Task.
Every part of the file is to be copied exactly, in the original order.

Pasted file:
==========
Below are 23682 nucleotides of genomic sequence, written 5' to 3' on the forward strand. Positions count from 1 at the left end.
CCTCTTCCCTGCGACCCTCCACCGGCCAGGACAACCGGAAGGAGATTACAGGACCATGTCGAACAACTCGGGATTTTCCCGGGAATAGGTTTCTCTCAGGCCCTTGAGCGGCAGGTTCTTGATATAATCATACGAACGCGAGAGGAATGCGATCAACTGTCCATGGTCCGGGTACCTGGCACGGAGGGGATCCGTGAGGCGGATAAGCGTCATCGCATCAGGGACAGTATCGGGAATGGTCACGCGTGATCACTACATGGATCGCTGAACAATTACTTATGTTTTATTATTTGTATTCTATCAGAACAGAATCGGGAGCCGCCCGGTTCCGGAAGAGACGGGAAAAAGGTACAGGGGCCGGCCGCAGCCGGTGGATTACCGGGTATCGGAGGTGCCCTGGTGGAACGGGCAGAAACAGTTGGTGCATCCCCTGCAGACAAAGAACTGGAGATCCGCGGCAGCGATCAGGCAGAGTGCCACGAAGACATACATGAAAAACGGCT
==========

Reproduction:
Below are 23682 nucleotides of genomic sequence, written 5' to 3' on the forward strand. Positions count from 1 at the left end.
CCTCTTCCCTGCGACCCTCCACCGGCCAGGACAACCGGAAGGAGATTACAGGACCATGTCGAACAACTCGGGATTTTCCCGGGAATAGGTTTCTCTCAGGCCCTTGAGCGGCAGGTTCTTGATATAATCATACGAACGCGAGAGGAATGCGATCAACTGTCCATGGTCCGGGTACCTGGCACGGAGGGGATCCGTGAGGCGGATAAGCGTCATCGCATCAGGGACAGTATCGGGAATGGTCACGCGTGATCACTACATGGATCGCTGAACAATTACTTATGTTTTATTATTTGTATTCTATCAGAACAGAATCGGGAGCCGCCCGGTTCCGGAAGAGACGGGAAAAAGGTACAGGGGCCGGCCGCAGCCGGTGGATTACCGGGTATCGGAGGTGCCCTGGTGGAACGGGCAGAAACAGTTGGTGCATCCCCTGCAGACAAAGAACTGGAGATCCGCGGCAGCGATCAGGCAGAGTGCCACGAAGACATACATGAAAAACGGCT